My Jewish Family Always Loved Movies. Now I’ve Made One.

How it feels to share my queer Jewish film, "Tahara," with the world.

I remember the first time I told my parents about “Tahara.” I was in their hotel room at a Hilton in Evanston, IL, days away from graduating from college, and didn’t have a job lined up — but did have a finished screenplay. I don’t know what I expected them to say, but it wasn’t what they said: Reach out to the Executive Director of our temple, Debbie Zeger, and make the thing happen.

I grew up in a family that is very Jewish, very queer and very much in love with the movies.

My maternal grandmother, Dr. Alina Pressman, was a Holocaust survivor who would see any movie, anywhere, at any time — even if she were, say, taking an international trip the next day and still hadn’t packed. On my dad’s side, my bubbe and zayde introduced me to Turner Classic Movies; if there’s a movie about World War II, spies and England, there’s a 99% chance they’re watching it for the fourth time. From my parents to my cousins to my aunts who are not really my aunts, one thing has always been true: Going to the movies, talking about movies and trying to remember which actor was in which movie is our love language. And, as a theater kid-turned-high school playwright-turned-screenwriter, I always wanted to see more people like my family members on screen.

Not movie lovers — we’ve got plenty of those. No: I’m talking about awkward, funny, queer Jews. And that’s why I made “Tahara.

A labor of love in all regards, “Tahara” exists not only because I wanted to share this story about uncomfortable Hebrew school existence with the world, but because others, Jews and non-Jews alike, saw themselves in it. As a writer, I won’t lie, that was a huge boost to my ego. But as a queer Jewish artist, it felt like the community-building I had always wanted back in those Hebrew school days. Though this story is deeply personal (though not true! By the way! Not based on real life!), everyone with whom we shared the script and pitch deck could relate, even if they never had to sing prayers to the tune of the Jeopardy theme song (did other people do this? Please let me know). And though making this film and bringing it to theaters has felt more like wandering through the desert than I would’ve wanted, its creation affirmed and expanded my own Judaism in a way that I never could have imagined.

The film centers around a toxic friendship between Carrie (Madeline Grey DeFreece), a black Jewish teen discovering her sexuality, and Hannah (Rachel Sennott of “Shiva Baby”), a white Jewish teen realizing she’s not the center of the world. This dynamic is complicated, obviously, but it’s also real. Jews don’t look one way, they don’t act one way, and they certainly – if we’re getting “Tahara”specific here – don’t grieve one way.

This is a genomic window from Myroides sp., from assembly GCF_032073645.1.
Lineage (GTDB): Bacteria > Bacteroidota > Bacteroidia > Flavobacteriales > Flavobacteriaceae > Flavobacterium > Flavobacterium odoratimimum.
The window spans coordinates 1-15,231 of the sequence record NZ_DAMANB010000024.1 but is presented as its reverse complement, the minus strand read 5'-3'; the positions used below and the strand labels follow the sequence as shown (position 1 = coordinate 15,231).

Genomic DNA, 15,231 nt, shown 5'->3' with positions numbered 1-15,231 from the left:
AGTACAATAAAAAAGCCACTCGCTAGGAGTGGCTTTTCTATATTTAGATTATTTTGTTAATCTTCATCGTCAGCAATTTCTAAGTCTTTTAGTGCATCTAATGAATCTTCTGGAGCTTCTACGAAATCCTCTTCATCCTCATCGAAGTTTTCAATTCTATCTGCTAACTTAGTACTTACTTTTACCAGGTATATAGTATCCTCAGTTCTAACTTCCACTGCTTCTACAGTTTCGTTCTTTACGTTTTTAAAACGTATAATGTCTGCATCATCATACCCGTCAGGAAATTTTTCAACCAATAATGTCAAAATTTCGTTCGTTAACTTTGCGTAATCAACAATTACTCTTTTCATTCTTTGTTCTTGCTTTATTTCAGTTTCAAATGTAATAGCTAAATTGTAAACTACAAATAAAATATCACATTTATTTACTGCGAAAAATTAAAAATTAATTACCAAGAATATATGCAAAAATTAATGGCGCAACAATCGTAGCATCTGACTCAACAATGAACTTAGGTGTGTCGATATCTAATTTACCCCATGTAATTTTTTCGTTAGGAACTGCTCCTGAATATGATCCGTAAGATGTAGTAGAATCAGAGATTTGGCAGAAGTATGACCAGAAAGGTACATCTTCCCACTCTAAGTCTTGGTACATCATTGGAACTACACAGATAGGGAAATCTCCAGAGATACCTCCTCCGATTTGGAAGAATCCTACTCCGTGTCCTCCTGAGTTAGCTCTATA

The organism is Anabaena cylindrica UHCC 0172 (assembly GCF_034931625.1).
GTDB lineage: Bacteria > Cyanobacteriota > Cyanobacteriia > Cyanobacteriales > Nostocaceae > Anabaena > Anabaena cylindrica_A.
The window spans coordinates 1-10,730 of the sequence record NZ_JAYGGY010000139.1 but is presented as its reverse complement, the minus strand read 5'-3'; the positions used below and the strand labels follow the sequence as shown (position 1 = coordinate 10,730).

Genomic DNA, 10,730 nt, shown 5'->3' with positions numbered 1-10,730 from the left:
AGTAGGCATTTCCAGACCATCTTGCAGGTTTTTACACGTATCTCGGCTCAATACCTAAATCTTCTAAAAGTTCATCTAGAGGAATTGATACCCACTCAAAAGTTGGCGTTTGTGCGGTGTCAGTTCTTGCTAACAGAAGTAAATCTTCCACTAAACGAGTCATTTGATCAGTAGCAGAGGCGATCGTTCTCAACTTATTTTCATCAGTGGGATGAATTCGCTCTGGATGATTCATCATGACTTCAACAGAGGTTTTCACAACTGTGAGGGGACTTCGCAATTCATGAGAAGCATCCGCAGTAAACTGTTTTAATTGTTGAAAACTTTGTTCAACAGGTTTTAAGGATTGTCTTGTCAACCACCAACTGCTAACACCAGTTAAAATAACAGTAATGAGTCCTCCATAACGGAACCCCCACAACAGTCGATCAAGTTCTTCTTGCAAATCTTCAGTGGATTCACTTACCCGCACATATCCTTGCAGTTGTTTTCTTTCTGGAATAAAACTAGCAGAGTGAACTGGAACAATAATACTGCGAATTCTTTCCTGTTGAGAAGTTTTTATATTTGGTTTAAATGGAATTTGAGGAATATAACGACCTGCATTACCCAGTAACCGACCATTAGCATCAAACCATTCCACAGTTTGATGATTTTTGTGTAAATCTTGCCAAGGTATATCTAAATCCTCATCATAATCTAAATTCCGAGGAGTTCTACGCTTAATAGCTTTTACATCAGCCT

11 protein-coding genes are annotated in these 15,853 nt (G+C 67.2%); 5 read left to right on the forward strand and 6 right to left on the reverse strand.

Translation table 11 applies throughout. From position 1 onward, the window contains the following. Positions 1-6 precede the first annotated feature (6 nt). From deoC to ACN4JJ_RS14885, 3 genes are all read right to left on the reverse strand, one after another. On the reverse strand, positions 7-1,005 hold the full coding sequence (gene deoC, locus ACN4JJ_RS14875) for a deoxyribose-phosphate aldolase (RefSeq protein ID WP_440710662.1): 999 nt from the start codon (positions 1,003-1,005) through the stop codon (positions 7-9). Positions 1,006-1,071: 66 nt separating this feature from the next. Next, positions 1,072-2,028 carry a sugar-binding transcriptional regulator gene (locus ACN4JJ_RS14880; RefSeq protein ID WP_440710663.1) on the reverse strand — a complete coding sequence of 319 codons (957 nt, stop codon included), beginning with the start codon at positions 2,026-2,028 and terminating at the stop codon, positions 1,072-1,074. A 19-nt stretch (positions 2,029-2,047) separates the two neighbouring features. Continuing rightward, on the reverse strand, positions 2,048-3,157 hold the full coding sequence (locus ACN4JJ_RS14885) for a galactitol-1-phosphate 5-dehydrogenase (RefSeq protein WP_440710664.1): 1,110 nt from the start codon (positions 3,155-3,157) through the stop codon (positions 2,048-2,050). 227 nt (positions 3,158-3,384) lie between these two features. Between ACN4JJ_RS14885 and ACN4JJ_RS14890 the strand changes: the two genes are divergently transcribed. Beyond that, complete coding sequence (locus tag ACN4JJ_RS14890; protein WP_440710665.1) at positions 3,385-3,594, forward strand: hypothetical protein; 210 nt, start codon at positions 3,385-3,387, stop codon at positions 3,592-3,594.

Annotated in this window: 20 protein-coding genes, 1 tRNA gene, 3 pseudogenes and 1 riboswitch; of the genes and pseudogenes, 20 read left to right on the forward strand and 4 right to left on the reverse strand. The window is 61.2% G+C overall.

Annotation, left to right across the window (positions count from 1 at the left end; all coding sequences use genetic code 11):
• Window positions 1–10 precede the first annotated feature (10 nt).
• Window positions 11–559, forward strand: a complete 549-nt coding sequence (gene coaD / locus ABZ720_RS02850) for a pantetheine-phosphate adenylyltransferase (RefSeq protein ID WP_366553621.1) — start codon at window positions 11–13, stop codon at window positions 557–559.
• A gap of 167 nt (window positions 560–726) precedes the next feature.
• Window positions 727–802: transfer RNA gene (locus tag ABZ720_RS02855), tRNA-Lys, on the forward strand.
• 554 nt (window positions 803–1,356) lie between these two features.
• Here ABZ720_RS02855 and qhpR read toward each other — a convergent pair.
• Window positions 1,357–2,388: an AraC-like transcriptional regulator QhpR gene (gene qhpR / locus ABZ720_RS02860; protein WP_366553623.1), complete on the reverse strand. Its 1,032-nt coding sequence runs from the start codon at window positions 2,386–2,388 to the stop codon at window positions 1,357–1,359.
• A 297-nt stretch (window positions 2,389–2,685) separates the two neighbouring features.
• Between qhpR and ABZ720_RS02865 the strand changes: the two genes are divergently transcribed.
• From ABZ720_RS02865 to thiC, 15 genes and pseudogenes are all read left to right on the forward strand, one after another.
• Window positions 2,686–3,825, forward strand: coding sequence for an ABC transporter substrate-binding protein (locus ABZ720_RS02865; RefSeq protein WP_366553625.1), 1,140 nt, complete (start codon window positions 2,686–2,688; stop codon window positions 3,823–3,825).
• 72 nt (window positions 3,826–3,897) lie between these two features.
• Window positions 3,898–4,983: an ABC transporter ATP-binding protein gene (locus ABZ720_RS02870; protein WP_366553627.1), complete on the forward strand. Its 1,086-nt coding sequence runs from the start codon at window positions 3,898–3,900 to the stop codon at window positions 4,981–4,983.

And yes, some Jewish people don’t think people should be kissing, let alone making a film in, an actual synagogue. And sure, some might question our casting choices. But these concerns shouldn’t preclude the hard conversations that this film hopes to spark. I mean, if a group of teens can have a talkback surrounding the death of their classmate, I hope that our communities can talk about what it is they want to see in Jewish cinema, art and life.

I’m excited to share this film. We made “Tahara” less than a year after that Hilton conversation with my parents about getting in touch with Debbie (and, by the way, endless thanks to Debbie and everyone at Beth El; this movie was only possible due to their generosity). I’m so proud of the work our collaborators have done. When I look back on the things we faced (construction at the temple, rejection after rejection, and, oh yeah, an ongoing global pandemic), I feel like it’s a miracle that others will be able to experience this film in theaters.

But I’m scared, too.

I’m scared that others will reject us out of hand, will not want to engage with their discomfort and will choose to dismiss us because our film doesn’t fit with their definition or understanding of Jewish life, or because our storytelling doesn’t reflect their exact experiences. I understand that judgment — I’ve made it myself — but now that I’ve made a film of my own, I know that nothing is, or should be, that simple.

Art can be a mirror, but it can also be a portal, a way to transport one to another place and make one consider a different way the world could be. From one movie-loving queer Jewish artist to the world, I’ll say this: What’s better than going to the movies and chatting about it after?

After a festival run with stops at TIFF, Outfest, NewFest and Slamdance, “Tahara,” now a NYTimes Critic’s Pick, premieres this week in theaters. You can find out about screenings and tickets here and follow the film on Instagram @taharathefilm.

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